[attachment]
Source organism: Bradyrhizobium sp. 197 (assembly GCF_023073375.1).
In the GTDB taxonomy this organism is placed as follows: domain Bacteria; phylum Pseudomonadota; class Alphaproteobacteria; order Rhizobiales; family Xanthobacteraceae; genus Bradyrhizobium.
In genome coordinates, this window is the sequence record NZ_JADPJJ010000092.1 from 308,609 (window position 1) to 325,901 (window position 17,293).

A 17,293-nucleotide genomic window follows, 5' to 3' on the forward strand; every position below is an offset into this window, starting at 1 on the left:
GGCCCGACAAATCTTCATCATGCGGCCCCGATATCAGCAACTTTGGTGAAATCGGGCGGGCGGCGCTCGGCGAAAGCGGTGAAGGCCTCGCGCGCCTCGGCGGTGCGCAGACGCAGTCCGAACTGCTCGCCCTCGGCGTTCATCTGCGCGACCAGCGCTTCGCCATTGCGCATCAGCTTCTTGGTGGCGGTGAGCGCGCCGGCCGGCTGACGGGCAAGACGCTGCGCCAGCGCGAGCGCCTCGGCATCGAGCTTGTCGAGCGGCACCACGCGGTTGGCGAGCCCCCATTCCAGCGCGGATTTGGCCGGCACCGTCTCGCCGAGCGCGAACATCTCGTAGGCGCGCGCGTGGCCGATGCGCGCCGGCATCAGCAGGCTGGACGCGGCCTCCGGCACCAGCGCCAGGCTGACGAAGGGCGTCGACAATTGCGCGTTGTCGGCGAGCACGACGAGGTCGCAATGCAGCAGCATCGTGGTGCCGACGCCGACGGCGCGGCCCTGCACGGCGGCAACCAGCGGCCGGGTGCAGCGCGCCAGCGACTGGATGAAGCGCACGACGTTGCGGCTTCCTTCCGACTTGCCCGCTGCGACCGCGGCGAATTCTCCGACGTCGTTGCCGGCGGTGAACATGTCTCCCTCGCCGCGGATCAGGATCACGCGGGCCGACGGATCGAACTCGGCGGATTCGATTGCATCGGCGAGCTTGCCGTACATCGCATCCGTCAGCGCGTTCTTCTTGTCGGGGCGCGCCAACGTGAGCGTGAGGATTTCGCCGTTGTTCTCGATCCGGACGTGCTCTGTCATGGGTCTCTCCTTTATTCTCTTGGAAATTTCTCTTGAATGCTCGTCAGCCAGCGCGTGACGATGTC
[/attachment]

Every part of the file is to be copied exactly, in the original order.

Source organism: Bradyrhizobium sp. 197 (assembly GCF_023073375.1).
In the GTDB taxonomy this organism is placed as follows: domain Bacteria; phylum Pseudomonadota; class Alphaproteobacteria; order Rhizobiales; family Xanthobacteraceae; genus Bradyrhizobium.
In genome coordinates, this window is the sequence record NZ_JADPJJ010000092.1 from 308,609 (window position 1) to 325,901 (window position 17,293).

A 17,293-nucleotide genomic window follows, 5' to 3' on the forward strand; every position below is an offset into this window, starting at 1 on the left:
GGCCCGACAAATCTTCATCATGCGGCCCCGATATCAGCAACTTTGGTGAAATCGGGCGGGCGGCGCTCGGCGAAAGCGGTGAAGGCCTCGCGCGCCTCGGCGGTGCGCAGACGCAGTCCGAACTGCTCGCCCTCGGCGTTCATCTGCGCGACCAGCGCTTCGCCATTGCGCATCAGCTTCTTGGTGGCGGTGAGCGCGCCGGCCGGCTGACGGGCAAGACGCTGCGCCAGCGCGAGCGCCTCGGCATCGAGCTTGTCGAGCGGCACCACGCGGTTGGCGAGCCCCCATTCCAGCGCGGATTTGGCCGGCACCGTCTCGCCGAGCGCGAACATCTCGTAGGCGCGCGCGTGGCCGATGCGCGCCGGCATCAGCAGGCTGGACGCGGCCTCCGGCACCAGCGCCAGGCTGACGAAGGGCGTCGACAATTGCGCGTTGTCGGCGAGCACGACGAGGTCGCAATGCAGCAGCATCGTGGTGCCGACGCCGACGGCGCGGCCCTGCACGGCGGCAACCAGCGGCCGGGTGCAGCGCGCCAGCGACTGGATGAAGCGCACGACGTTGCGGCTTCCTTCCGACTTGCCCGCTGCGACCGCGGCGAATTCTCCGACGTCGTTGCCGGCGGTGAACATGTCTCCCTCGCCGCGGATCAGGATCACGCGGGCCGACGGATCGAACTCGGCGGATTCGATTGCATCGGCGAGCTTGCCGTACATCGCATCCGTCAGCGCGTTCTTCTTGTCGGGGCGCGCCAACGTGAGCGTGAGGATTTCGCCGTTGTTCTCGATCCGGACGTGCTCTGTCATGGGTCTCTCCTTTATTCTCTTGGAAATTTCTCTTGAATGCTCGTCAGCCAGCGCGTGACGATGTC